sol7 - Introduction to Algorithms CS 482, Spring 2008...

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Introduction to Algorithms Solution Set 7 CS 482, Spring 2008 (1) First, we prove that Party Invitation is in NP . There is a polynomial-time verifier that takes an instance I of Party Invitation — consisting of numbers n,k , lists P i (1 i k ), and values m i (1 i k ) — along with a solution S consisting of a list of at most n guests, and outputs “yes” if S is a valid solution of I . To do so, it suffices to initialize a counter to 0 for each housemate, and then process each guest g on the list S , incrementing the counter of each housemate who wants to invite g . Processing a single guest takes O ( k + p ) time where p is the sum of the lengths of the lists P i . Thus the verifier runs in time O ( n ( k + p )). Next, we prove that Party Invitation is NP-hard . In fact Vertex Cover P Party Invitation. The reduction. Given an instance of Vertex Cover consisting of a graph G = ( V,E ) and a parameter q , we construct an instance of Party Invitation in which the housemates are in one-to-one correspondence with the edges of G , and the friends (i.e., potential invites) are in one-to-one correspondence with the vertices of G . Edge e = ( u,v ) corresponds to a housemate i whose list P i consists of exactly two friends, u and v , and whose value m i is equal to 1. The upper bound on the number of friends who may be invited is q . Running time of the reduction. The reduction runs in polynomial time. In fact, if m is the number of edges of G then O ( m ) is the running time of the reduction because the list P i has constant size for each i . If G has a vertex cover of size at most q , then the party invitation instance is solvable. If S is a vertex cover of G and | S | has size at most q , then the vertex set S corresponds to a set of friends in the corresponding Party Invitation instance. Invite this set of friends to the party. This satisfies the upper bound on the total number of friends who may be invited, and for every housemate i at least one of the two friends on the list P i is invited because i corresponds to an edge of G and at least one endpoint of this edge belongs to S . If the party invitation instance is solvable, then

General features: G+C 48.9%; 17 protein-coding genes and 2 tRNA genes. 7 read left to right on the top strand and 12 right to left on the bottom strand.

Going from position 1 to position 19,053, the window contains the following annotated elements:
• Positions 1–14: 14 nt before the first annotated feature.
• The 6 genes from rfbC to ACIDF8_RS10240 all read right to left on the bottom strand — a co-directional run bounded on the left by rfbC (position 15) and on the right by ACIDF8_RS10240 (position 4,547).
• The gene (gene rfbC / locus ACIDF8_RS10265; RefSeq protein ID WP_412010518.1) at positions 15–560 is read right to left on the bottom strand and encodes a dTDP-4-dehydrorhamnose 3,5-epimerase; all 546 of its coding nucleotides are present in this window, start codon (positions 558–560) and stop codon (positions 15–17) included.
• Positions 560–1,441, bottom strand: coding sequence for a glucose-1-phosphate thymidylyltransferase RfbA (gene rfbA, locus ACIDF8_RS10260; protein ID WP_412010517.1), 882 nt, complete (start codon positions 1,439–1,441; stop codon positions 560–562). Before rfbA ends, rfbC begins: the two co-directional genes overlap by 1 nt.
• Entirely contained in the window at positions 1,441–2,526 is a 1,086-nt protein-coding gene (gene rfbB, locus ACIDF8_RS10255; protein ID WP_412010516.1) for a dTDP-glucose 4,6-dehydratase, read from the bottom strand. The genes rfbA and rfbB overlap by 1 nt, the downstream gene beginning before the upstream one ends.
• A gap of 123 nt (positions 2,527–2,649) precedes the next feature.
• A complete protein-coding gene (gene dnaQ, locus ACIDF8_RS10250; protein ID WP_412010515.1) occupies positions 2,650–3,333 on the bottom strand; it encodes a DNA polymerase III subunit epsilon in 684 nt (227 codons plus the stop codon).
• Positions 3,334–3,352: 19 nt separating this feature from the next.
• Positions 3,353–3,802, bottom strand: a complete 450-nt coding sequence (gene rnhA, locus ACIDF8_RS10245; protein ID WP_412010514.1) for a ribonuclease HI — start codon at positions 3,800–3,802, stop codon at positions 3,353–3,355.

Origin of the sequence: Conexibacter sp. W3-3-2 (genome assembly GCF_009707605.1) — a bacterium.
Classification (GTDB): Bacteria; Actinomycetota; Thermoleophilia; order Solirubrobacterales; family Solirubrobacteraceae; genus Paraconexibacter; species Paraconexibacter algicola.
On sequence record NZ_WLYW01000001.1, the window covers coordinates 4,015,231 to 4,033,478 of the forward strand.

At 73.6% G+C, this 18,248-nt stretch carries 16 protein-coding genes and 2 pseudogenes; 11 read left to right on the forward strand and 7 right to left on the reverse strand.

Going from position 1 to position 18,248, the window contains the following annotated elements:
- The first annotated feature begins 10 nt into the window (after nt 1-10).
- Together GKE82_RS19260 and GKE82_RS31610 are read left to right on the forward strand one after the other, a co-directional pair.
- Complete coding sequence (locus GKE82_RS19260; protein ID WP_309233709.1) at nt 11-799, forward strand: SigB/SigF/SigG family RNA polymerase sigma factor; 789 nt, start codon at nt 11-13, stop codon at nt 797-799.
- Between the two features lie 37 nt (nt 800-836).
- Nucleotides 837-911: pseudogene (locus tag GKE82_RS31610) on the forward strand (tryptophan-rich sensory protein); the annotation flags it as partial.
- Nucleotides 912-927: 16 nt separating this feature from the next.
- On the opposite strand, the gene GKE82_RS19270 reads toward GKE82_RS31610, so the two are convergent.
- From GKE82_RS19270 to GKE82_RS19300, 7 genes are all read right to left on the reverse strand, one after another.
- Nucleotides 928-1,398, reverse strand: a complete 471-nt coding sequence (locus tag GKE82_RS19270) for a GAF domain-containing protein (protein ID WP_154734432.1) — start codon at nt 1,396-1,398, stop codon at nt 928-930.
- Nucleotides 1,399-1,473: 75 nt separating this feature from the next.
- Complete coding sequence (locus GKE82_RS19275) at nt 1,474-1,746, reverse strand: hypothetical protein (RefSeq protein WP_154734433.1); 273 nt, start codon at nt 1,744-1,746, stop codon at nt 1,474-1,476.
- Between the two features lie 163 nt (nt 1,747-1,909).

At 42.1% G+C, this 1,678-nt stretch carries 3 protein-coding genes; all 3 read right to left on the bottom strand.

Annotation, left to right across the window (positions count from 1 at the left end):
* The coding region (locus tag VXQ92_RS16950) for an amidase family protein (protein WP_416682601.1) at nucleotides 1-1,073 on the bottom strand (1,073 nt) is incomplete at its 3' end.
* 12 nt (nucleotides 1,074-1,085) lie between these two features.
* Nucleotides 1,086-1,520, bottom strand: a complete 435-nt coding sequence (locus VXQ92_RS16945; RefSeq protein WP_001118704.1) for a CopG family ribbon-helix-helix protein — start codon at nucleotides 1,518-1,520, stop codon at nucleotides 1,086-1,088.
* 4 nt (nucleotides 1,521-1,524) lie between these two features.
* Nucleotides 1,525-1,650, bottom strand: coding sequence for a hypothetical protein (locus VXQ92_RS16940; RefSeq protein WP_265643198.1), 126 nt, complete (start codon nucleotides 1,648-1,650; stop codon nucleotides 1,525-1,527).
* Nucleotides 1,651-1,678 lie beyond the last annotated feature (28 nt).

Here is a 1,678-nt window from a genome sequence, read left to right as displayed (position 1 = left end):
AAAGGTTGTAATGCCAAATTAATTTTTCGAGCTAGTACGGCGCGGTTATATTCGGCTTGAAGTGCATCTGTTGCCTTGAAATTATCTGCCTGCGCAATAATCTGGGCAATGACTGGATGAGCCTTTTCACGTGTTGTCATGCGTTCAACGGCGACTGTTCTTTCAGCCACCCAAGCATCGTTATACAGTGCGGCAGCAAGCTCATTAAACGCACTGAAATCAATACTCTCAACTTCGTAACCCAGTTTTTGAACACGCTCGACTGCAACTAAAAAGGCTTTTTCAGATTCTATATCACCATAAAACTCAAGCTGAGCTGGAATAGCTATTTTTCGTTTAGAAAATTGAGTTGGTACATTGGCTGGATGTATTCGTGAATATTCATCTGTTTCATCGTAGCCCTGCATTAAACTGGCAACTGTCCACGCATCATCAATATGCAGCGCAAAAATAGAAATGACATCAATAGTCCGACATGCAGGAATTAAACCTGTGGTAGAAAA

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This note was uploaded on 10/02/2008 for the course CS 482 taught by Professor Kleinberg during the Spring '08 term at Cornell University (Engineering School).

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sol7 - Introduction to Algorithms CS 482, Spring 2008...

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